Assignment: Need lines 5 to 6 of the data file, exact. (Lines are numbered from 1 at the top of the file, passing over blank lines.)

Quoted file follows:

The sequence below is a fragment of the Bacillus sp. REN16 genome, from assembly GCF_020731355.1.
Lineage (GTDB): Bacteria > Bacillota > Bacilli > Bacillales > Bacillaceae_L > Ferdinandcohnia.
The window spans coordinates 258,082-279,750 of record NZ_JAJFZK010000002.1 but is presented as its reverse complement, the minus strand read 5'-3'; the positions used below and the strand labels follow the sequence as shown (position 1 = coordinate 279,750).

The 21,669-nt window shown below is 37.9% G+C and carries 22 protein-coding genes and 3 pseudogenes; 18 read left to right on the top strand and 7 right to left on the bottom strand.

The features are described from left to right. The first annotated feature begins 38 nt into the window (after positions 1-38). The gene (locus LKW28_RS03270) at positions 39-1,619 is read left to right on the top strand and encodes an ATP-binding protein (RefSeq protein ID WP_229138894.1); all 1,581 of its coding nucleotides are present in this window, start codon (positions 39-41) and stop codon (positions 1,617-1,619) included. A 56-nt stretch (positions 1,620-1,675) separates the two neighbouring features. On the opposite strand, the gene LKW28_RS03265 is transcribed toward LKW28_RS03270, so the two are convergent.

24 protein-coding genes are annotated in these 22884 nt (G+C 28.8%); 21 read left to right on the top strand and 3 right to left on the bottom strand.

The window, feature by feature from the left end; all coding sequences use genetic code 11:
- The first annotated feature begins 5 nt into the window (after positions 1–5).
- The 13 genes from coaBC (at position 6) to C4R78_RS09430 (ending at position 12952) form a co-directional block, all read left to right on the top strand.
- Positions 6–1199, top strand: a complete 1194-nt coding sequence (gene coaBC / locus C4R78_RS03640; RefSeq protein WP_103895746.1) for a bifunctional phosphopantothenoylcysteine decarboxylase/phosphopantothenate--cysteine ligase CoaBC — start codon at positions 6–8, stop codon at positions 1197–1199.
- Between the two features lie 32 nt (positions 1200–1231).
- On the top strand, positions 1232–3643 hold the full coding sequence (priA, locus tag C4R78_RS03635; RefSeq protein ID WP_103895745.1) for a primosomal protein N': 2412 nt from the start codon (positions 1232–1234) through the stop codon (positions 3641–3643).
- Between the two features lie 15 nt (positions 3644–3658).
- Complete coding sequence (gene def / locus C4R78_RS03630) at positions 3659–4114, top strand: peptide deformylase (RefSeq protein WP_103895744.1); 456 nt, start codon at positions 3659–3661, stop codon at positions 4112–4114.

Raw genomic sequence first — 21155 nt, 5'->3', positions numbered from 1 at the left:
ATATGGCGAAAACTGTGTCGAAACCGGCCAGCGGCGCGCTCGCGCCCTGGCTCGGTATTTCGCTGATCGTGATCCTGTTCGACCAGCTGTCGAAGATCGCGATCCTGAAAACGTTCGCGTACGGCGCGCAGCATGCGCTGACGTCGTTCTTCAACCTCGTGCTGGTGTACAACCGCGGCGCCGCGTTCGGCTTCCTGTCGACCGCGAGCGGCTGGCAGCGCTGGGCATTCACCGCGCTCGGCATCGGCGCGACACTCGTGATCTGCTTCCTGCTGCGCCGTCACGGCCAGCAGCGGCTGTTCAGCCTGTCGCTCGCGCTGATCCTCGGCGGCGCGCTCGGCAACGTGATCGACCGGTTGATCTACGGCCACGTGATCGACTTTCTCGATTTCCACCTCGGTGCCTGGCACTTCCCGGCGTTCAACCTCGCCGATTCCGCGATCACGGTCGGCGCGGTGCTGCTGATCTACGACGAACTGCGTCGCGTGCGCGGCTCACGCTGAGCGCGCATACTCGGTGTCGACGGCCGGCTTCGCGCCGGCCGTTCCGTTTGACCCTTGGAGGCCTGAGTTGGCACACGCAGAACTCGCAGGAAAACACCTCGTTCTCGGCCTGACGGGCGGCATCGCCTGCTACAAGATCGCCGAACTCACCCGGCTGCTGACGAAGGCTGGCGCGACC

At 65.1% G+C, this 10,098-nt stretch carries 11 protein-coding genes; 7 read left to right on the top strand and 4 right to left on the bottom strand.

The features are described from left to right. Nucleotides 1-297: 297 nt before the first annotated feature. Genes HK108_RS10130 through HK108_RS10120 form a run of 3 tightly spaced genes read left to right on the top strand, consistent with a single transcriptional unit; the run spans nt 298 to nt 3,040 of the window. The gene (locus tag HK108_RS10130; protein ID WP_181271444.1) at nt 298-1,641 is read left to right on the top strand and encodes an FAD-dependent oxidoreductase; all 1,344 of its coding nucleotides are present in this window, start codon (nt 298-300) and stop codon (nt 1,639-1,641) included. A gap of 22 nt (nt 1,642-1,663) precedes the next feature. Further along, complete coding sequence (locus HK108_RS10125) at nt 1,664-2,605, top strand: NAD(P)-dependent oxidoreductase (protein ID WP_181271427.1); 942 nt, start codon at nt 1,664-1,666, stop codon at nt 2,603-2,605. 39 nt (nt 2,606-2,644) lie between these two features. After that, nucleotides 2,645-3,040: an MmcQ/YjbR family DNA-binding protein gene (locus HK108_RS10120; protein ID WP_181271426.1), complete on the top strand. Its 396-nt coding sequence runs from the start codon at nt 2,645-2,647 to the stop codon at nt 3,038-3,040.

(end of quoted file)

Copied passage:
The features are described from left to right. The first annotated feature begins 38 nt into the window (after positions 1-38). The gene (locus LKW28_RS03270) at positions 39-1,619 is read left to right on the top strand and encodes an ATP-binding protein (RefSeq protein ID WP_229138894.1); all 1,581 of its coding nucleotides are present in this window, start codon (positions 39-41) and stop codon (positions 1,617-1,619) included. A 56-nt stretch (positions 1,620-1,675) separates the two neighbouring features. On the opposite strand, the gene LKW28_RS03265 is transcribed toward LKW28_RS03270, so the two are convergent.

24 protein-coding genes are annotated in these 22884 nt (G+C 28.8%); 21 read left to right on the top strand and 3 right to left on the bottom strand.